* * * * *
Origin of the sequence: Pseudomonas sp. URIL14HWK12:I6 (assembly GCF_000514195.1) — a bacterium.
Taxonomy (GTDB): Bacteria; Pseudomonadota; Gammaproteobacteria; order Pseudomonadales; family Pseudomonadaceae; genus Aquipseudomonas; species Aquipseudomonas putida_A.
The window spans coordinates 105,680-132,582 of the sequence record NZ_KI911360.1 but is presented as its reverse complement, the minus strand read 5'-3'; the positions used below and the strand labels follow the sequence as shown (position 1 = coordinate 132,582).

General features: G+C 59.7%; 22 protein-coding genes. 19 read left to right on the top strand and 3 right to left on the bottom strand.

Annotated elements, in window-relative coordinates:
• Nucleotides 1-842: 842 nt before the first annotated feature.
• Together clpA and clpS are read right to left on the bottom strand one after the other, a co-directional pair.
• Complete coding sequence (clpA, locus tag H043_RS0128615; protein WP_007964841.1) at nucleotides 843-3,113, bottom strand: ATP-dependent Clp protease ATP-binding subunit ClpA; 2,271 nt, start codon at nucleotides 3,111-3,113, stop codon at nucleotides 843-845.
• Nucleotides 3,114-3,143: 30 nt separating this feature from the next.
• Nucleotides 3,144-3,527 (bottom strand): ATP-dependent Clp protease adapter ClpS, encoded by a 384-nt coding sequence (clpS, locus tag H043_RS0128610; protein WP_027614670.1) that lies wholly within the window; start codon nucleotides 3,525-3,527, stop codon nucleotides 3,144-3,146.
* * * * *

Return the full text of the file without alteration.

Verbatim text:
Origin of the sequence: Pseudomonas sp. URIL14HWK12:I6 (assembly GCF_000514195.1) — a bacterium.
Taxonomy (GTDB): Bacteria; Pseudomonadota; Gammaproteobacteria; order Pseudomonadales; family Pseudomonadaceae; genus Aquipseudomonas; species Aquipseudomonas putida_A.
The window spans coordinates 105,680-132,582 of the sequence record NZ_KI911360.1 but is presented as its reverse complement, the minus strand read 5'-3'; the positions used below and the strand labels follow the sequence as shown (position 1 = coordinate 132,582).

General features: G+C 59.7%; 22 protein-coding genes. 19 read left to right on the top strand and 3 right to left on the bottom strand.

Annotated elements, in window-relative coordinates:
• Nucleotides 1-842: 842 nt before the first annotated feature.
• Together clpA and clpS are read right to left on the bottom strand one after the other, a co-directional pair.
• Complete coding sequence (clpA, locus tag H043_RS0128615; protein WP_007964841.1) at nucleotides 843-3,113, bottom strand: ATP-dependent Clp protease ATP-binding subunit ClpA; 2,271 nt, start codon at nucleotides 3,111-3,113, stop codon at nucleotides 843-845.
• Nucleotides 3,114-3,143: 30 nt separating this feature from the next.
• Nucleotides 3,144-3,527 (bottom strand): ATP-dependent Clp protease adapter ClpS, encoded by a 384-nt coding sequence (clpS, locus tag H043_RS0128610; protein WP_027614670.1) that lies wholly within the window; start codon nucleotides 3,525-3,527, stop codon nucleotides 3,144-3,146.